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Keywords:

  • edaphic specialization;
  • foliar dark respiration;
  • habitat association;
  • leaf traits;
  • rank reversals;
  • shade tolerance;
  • trade-offs;
  • tropical rain forest;
  • whole-plant light compensation point

Abstract

  • 1
    Shade tolerance, defined as the ability to survive and grow under low light, varies markedly among tree species. However, the role of low-light growth responses in determining shade tolerance is unclear, as are the effects of non-light resources such as soil nutrients.
  • 2
    A conceptually simple field measure of shade tolerance is the whole-plant light compensation point (WPLCP), evaluated as the x-intercept of the relationship between growth and incident light integrated over a long time interval. Here we compare WPLCP for growth and survivorship of saplings of Bornean tree species differing in shade tolerance, and evaluate the importance of various physiological and morphological traits in predicting WPLCP. We also examine both phenotypic and evolved differences in WPLCP between tree saplings growing on two distinct soil types at Sepilok Forest Reserve, Sabah, Malaysia.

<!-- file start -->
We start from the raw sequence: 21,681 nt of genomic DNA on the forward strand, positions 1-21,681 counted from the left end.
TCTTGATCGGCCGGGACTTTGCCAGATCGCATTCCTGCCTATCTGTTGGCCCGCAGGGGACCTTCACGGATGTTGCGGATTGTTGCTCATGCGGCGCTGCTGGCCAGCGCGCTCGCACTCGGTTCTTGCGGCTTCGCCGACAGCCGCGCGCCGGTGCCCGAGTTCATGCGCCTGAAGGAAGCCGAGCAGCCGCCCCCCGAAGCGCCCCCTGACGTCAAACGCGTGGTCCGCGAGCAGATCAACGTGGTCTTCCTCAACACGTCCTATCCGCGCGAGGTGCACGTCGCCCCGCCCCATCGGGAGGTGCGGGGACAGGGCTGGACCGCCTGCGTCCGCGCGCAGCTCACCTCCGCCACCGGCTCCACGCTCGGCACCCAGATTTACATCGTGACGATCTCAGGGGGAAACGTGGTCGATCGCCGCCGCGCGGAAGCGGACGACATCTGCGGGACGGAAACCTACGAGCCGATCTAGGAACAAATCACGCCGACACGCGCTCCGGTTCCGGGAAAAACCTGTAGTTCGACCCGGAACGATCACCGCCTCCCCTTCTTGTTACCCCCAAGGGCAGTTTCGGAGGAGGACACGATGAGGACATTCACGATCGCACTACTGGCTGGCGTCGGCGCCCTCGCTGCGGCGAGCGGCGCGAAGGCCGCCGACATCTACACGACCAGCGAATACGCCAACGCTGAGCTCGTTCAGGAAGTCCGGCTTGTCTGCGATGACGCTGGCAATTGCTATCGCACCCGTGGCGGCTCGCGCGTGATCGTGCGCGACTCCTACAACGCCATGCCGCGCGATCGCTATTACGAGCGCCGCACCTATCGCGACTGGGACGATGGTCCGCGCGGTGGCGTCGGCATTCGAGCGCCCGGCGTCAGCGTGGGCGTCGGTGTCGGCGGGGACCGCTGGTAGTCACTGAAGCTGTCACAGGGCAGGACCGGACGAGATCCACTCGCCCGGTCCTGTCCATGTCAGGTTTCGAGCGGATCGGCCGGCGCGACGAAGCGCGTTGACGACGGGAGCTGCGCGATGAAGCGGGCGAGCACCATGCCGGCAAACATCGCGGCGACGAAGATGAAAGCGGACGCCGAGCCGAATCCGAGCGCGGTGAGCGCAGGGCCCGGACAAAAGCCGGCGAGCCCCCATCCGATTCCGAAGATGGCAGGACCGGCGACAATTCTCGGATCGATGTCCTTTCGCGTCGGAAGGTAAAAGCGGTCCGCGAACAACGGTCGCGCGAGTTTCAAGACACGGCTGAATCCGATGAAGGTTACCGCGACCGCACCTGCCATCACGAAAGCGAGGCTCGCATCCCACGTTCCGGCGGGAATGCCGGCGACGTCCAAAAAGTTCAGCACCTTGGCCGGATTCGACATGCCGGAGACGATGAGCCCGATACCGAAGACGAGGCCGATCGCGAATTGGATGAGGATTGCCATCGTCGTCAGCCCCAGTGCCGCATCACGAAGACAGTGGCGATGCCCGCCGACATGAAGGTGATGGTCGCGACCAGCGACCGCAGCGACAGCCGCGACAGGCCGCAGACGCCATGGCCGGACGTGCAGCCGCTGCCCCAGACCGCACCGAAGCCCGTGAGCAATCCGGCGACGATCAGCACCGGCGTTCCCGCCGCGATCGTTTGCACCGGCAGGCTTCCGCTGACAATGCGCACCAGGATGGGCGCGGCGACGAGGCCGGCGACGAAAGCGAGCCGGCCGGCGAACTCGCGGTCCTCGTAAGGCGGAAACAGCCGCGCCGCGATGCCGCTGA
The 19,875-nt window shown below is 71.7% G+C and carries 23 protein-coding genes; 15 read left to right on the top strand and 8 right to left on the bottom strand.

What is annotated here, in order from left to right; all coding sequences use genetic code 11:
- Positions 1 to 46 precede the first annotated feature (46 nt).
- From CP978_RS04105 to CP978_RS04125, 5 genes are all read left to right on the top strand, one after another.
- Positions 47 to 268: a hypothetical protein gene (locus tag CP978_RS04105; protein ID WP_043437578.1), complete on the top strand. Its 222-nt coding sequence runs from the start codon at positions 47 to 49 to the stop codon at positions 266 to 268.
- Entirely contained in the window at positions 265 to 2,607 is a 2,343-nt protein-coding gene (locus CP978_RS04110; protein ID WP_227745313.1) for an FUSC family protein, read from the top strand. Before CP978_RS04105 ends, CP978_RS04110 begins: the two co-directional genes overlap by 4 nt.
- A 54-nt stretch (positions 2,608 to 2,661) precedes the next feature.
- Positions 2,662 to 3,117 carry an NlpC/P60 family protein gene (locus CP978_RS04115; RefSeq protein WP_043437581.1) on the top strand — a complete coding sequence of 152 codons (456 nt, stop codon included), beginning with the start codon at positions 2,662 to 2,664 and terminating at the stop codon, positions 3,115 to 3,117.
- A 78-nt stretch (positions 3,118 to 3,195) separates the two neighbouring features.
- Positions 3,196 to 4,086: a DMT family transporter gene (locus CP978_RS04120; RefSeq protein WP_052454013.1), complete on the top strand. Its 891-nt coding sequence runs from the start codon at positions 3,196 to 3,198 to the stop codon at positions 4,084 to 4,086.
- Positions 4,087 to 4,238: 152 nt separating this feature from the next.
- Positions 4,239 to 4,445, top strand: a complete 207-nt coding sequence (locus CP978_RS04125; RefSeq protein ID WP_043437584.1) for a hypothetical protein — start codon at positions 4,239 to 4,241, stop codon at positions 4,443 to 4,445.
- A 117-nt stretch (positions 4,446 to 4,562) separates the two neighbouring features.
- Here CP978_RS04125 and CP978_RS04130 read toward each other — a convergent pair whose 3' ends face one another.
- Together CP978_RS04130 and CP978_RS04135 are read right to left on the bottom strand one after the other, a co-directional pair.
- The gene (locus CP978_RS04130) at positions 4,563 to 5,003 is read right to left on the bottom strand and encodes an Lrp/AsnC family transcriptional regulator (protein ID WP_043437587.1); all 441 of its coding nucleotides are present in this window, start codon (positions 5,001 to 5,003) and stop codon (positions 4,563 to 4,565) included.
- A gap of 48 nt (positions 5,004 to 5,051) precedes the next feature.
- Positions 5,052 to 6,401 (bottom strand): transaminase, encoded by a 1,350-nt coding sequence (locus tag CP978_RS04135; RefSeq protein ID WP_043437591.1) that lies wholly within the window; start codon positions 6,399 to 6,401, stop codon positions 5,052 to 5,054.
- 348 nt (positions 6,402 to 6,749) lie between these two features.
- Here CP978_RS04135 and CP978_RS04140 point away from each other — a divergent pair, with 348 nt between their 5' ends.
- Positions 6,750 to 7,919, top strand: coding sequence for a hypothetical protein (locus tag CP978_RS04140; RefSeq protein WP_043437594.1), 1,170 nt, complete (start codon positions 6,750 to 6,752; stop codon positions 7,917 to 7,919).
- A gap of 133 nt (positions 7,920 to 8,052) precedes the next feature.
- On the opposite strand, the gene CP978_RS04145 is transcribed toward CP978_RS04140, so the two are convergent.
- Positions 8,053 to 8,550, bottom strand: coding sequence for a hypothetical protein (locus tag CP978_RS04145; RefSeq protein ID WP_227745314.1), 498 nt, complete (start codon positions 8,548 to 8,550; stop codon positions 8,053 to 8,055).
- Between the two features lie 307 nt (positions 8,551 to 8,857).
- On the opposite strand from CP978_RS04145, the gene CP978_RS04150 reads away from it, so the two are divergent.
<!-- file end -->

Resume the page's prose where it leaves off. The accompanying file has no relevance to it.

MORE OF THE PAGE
• 3
    Growth-based estimates of WPLCP showed essentially a 1 : 1 correspondence to threshold light levels for survivorship. At higher light, more light-demanding species showed higher growth, resulting in a steeper slope of the relationship between relative growth rate (RGR) and light availability than in more shade-tolerant species. This resulted in significant crossovers in the RGR–light relationship among species.
  • 4
    Dark respiration (Rd) was the single best predictor of WPLCP; other leaf traits such as leaf nitrogen and photosynthetic capacity were correlated with, but excluded as predictors of, WPLCP in multiple regression analyses.
  • 5
    Although soil type had no consistent phenotypic effect on WPLCP, evolved responses among species were pronounced: species associated with the nutrient-poor, drought-prone, sandstone-derived soils had higher WPLCP values than alluvial soil specialists in phylogenetically controlled comparisons.
  • 6
    Our results indicate that minimum light levels for growth do not diverge from those for survivorship, and do not support the view that low-light survivorship solely determines shade tolerance. Our analyses also suggest that Rd is the strongest determinant of whole-plant light requirements in tropical tree saplings, and thus may be an easily measured surrogate of WPLCP and shade tolerance.
  • 7
    Prediction of tree species resource requirements is crucial for understanding forest dynamics and promoting ecology-based forest management and restoration, particularly in diverse tropical forests where data on the resource requirements of most species are not available. Easily measured surrogates of resource requirements (e.g. Rdas a predictor of shade tolerance) will contribute to this goal, as will an improved understanding of the interactive effects of multiple resources on tree performance.